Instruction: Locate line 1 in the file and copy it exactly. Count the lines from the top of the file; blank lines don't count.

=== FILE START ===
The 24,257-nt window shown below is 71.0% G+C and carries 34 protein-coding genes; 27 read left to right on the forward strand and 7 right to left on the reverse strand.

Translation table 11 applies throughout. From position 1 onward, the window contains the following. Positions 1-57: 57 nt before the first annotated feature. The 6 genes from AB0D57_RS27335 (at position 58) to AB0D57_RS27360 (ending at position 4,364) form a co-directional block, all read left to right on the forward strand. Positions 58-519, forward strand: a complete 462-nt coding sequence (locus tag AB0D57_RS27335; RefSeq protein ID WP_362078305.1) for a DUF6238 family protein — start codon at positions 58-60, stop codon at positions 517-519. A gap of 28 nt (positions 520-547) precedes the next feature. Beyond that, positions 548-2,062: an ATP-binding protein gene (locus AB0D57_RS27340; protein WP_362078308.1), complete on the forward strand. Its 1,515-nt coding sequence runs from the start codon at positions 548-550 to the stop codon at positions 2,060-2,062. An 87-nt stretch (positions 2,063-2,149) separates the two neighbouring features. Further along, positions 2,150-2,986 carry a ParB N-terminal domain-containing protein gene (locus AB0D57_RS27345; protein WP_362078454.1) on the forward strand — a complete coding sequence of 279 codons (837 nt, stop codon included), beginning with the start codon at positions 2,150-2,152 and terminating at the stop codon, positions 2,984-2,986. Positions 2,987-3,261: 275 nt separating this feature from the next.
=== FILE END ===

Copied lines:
The 24,257-nt window shown below is 71.0% G+C and carries 34 protein-coding genes; 27 read left to right on the forward strand and 7 right to left on the reverse strand.